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class A {

public void talk(){
	this.sayIt();
}

private void sayIt(){
	System.out.println("class A says...");
}


}

class B extends A {

private void sayIt(){
	System.out.println("class B says...");
}


}


B b = new B();
b.talk() 
//output
class A says...

I cannot get this since:

Class B inherits from class A the public member and cannot see/inherit the private function.

So in class B we could call talk() //since it is inherited by the parent class.

Now in the talk() method there is a call to sayIt() and since say it is defined in class B i would expect a call to B.sayIt() to be made when this.sayIt() is executed.

Doesn't "this" refer to the B class ?

If you have some time please explain..

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That talk method is not in class B. –  Tom Hawtin - tackline Nov 15 '09 at 17:24

10 Answers 10

up vote 6 down vote accepted

Because you defined sayIt() to be private, class B cannot override it. As such, you have two definitions of sayIt() rather than just one that is overriden by a subclass.

While inside a section of class A code, it will always call the version from class A, even if the class B version was protected or public. This is because class A only knows about the version from class A since the class B version is not an override, but a completely different method that just so happens to share the same name.

While inside of a section of class B code, it will always call the version from class B since the class A version is marked private. As noted by others, if you change the definition to protected or public, it will be visible to class B and it will do what you want.

Note that if you were to use the default (package) visibility, the scoping rules would get to be very complex and the actual results would vary depending on which subclasses are in the same package and which are in different ones.

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Consider making protected instead of private on sayIt. sayIt on B is not overriding sayIt on A.

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1  
Thanks, but how does the A.sayIt() gets called since it is not visible from B's context? –  andreas Nov 15 '09 at 17:26
    
Since sayIt is private, the JVM knows that when talk calls sayIt, it does not need to look into any subclasses for overridden version of sayIt, so it makes the direct call the A.sayIt(). –  John Paulett Nov 15 '09 at 17:29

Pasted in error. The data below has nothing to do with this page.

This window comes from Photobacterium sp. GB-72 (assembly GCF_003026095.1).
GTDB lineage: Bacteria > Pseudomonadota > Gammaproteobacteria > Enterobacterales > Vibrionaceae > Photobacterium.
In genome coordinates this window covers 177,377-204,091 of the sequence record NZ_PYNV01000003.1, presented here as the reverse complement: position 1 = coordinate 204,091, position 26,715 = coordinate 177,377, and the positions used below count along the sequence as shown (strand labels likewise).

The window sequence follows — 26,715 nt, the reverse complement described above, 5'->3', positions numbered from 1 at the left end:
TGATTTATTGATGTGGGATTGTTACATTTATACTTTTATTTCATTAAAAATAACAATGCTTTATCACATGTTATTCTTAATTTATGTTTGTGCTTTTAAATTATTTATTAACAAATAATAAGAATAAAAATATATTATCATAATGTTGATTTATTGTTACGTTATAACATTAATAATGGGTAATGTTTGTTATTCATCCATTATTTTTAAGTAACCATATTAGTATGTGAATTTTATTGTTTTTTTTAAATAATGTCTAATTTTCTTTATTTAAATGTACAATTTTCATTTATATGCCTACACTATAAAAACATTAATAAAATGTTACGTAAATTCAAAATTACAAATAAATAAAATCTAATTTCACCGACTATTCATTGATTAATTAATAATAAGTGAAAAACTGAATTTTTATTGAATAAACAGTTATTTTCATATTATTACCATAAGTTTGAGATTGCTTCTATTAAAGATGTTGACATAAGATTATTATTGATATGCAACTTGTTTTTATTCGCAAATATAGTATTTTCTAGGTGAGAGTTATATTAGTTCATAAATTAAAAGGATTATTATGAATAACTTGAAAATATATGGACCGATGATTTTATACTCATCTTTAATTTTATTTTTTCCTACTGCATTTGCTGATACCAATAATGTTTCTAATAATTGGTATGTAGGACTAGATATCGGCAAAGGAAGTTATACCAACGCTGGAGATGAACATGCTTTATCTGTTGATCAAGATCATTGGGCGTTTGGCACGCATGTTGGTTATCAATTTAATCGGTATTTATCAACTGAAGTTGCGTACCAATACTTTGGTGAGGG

It isn't called from B, but from a method implemented in class A, which can see private methods in class A. –  Mattias Nilsson Nov 15 '09 at 17:29
    
@andreas, A.sayIt() gets called because it is visible from A's context as A.talkIt() is in A context. –  NawaMan Nov 15 '09 at 17:30

You are trying to override private methods. It has no sense.

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If you change the "sayIt" method to be protected it will work like you expect it to.

It seems like you're a little bit confused about how it works with overriding methods. If I'm not mistaken, what you are trying to do is perfectly alright in C++, but not in Java.

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Yes "this" of b.talkIt() refer to the B class but since sayIt() is private in A and talkIt() is decalred in A and not overridden in B, the sayIt() will be referred to the one in A.

You can look at it this way. sayIt() of A is private so it cannot be overridden. Since it is not overridden, sayIt() call by methods of A will always point to the one known to A (as it is not overridden).

Hope this helps.

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"Doesn't "this" refer to the B class ?" - No. Though you create a the instance from class B you still refer the method of the base type which is talk(). One way you can achieve this same objective is thru template-method pattern.

/BB

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Because sayIt is a private method, it is in fact not overridden. One way to help understand this is to add the @Override annotation to any method that you think overrides something from the superclass. If you are wrong (as in this case) then the compiler will tell you.

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Because in talk you reffer to this.sayIt and object B is instance of A.

Object A has no knowledge of methods in B. Make object A an abstract class with sayIt abstract method which you call in A talk or change visibility of sayIt.

Also - use annotaions and IDE will notify you with warnings.

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According to Java language specification 8.4.8:

A class C inherits from its direct superclass and direct superinterfaces
all non-private methods (whether abstract or not) of the superclass and
superinterfaces that are public, protected or declared with default access
in the same package as C and are neither overridden nor hidden by a
declaration in the class.

So B did not inherit A.sayIt() and hence did not override it.

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Slightly deviate from the topic but can help you to understand the Java inheritance better.

http://webmoli.com/2008/08/02/why-multiple-inheritance-is-not-allowed-in-java/

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